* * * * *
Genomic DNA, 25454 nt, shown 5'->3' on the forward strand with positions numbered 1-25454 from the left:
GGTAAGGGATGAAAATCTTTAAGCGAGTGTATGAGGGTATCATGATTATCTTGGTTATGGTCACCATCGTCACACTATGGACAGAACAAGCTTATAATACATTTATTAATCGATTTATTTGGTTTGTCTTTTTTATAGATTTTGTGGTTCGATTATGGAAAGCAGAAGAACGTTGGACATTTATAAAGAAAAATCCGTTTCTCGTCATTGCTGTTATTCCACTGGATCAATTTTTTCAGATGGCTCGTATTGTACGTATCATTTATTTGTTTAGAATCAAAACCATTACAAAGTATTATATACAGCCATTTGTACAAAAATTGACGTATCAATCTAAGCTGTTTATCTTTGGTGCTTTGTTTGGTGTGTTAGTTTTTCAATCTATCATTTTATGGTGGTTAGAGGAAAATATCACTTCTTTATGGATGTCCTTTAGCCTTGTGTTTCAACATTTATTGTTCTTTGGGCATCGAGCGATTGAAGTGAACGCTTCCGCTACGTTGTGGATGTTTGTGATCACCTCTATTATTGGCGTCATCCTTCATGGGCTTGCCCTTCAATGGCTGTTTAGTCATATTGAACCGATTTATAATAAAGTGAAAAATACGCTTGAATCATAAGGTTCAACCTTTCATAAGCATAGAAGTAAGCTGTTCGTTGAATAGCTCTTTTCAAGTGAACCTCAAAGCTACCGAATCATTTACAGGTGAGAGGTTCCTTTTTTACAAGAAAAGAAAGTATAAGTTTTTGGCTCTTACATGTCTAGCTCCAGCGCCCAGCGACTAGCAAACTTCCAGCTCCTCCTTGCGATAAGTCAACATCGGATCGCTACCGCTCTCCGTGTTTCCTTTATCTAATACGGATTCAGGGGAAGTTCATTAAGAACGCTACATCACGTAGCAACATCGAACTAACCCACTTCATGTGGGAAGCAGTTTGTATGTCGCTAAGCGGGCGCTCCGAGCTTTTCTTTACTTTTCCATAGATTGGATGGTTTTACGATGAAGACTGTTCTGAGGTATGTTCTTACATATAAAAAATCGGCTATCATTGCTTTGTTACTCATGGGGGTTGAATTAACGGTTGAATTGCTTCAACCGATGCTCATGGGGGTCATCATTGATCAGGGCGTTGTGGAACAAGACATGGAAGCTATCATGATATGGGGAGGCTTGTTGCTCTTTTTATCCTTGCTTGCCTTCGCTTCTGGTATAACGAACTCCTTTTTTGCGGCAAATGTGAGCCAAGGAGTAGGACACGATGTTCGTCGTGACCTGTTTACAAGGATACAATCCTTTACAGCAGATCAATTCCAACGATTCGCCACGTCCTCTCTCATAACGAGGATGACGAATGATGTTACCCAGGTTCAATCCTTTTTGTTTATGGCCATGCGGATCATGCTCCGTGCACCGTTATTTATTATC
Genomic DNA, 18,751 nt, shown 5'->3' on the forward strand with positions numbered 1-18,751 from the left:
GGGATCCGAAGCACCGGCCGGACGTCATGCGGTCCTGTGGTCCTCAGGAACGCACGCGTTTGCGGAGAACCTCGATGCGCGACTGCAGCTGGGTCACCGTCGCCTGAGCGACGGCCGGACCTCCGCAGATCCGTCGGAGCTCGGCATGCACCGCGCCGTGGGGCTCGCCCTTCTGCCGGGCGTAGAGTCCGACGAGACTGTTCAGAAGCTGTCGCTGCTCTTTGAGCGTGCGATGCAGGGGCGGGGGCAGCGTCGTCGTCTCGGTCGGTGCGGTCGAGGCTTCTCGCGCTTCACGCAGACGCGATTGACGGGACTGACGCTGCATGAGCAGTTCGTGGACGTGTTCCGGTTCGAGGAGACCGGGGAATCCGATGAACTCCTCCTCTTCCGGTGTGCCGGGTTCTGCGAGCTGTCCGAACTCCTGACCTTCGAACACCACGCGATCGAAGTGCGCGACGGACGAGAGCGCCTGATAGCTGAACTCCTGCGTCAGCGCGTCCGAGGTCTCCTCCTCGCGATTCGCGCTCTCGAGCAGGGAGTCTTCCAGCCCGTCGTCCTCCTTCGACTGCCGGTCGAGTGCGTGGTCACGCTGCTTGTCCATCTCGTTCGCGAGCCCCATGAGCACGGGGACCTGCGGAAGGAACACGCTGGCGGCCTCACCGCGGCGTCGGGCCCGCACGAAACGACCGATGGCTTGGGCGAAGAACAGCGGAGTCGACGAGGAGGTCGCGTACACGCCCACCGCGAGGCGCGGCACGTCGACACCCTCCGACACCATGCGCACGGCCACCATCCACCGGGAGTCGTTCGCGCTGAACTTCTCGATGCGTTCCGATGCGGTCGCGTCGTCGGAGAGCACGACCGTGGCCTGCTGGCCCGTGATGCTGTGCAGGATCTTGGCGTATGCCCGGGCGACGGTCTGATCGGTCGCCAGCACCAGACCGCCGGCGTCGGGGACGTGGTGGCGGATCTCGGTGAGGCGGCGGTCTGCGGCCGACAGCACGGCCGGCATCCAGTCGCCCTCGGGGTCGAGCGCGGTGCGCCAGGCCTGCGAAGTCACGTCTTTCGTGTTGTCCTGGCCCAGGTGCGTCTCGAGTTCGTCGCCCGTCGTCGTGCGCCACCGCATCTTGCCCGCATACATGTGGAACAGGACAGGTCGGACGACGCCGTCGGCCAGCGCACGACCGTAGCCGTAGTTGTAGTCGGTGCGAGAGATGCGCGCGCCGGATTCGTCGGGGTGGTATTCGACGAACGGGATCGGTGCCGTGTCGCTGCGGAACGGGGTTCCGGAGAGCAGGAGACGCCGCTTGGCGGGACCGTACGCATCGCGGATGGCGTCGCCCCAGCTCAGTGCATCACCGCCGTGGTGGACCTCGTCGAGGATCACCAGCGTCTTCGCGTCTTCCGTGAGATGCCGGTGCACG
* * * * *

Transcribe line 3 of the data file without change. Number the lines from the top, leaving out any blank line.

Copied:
Genomic DNA, 18,751 nt, shown 5'->3' on the forward strand with positions numbered 1-18,751 from the left: